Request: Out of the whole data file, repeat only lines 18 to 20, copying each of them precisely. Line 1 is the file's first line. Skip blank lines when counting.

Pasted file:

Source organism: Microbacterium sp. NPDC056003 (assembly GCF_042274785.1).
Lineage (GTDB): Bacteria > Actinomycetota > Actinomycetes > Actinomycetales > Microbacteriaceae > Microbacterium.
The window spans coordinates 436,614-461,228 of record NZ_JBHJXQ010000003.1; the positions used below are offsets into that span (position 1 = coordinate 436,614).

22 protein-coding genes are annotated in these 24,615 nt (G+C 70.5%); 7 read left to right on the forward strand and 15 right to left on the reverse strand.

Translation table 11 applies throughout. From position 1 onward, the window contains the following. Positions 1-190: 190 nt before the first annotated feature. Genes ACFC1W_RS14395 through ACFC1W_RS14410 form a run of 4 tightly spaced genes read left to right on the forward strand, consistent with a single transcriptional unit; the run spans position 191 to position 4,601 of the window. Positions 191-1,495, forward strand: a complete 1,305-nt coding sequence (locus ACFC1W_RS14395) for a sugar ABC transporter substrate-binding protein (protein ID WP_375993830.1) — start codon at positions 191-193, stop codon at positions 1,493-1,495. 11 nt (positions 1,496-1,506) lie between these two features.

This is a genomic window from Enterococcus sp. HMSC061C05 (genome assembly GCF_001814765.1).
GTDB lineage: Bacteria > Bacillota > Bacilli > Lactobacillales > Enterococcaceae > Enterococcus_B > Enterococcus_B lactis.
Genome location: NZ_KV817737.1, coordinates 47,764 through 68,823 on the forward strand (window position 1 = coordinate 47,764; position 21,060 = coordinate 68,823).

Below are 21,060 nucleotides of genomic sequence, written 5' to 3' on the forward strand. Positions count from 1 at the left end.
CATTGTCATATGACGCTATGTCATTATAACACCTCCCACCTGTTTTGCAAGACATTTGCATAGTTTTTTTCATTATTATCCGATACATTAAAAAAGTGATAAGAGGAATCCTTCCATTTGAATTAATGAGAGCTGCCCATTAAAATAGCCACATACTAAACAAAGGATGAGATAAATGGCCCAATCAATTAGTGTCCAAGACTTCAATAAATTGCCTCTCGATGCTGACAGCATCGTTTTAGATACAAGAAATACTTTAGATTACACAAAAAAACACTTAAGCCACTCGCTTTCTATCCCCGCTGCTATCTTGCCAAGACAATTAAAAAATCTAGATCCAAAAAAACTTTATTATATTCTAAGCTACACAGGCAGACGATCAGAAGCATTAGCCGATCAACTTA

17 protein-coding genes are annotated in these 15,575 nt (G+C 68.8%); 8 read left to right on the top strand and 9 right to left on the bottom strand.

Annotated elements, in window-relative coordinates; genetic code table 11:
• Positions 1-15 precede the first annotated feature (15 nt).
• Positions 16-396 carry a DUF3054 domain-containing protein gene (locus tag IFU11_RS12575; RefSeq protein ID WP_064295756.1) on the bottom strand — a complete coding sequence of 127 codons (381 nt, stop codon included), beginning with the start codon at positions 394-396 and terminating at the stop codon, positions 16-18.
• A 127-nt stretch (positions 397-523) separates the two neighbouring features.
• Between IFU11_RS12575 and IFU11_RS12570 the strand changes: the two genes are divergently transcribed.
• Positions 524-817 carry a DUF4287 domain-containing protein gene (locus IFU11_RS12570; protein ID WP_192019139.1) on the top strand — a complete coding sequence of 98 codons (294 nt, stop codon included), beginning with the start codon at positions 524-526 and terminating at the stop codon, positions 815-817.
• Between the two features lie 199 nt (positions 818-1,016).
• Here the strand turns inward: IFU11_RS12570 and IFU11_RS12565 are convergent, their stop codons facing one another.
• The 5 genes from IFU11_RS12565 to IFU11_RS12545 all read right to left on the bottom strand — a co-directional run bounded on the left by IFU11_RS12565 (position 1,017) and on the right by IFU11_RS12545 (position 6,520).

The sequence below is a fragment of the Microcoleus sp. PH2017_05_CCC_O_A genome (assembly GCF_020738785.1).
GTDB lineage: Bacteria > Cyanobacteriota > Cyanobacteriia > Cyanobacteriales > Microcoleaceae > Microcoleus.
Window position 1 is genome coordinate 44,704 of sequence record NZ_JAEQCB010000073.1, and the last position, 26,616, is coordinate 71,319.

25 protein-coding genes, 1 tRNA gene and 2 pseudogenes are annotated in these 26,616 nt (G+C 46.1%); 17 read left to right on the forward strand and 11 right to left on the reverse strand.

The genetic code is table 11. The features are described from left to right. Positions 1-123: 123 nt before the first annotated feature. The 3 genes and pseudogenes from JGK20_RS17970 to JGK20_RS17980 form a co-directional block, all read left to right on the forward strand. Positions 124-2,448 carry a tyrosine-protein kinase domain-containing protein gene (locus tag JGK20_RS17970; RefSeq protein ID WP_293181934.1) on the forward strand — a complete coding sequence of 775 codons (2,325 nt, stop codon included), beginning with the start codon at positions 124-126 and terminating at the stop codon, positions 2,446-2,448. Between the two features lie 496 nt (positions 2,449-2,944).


• Between the two features lie 199 nt (positions 818-1,016).
• Here the strand turns inward: IFU11_RS12570 and IFU11_RS12565 are convergent, their stop codons facing one another.
• The 5 genes from IFU11_RS12565 to IFU11_RS12545 all read right to left on the bottom strand — a co-directional run bounded on the left by IFU11_RS12565 (position 1,017) and on the right by IFU11_RS12545 (position 6,520).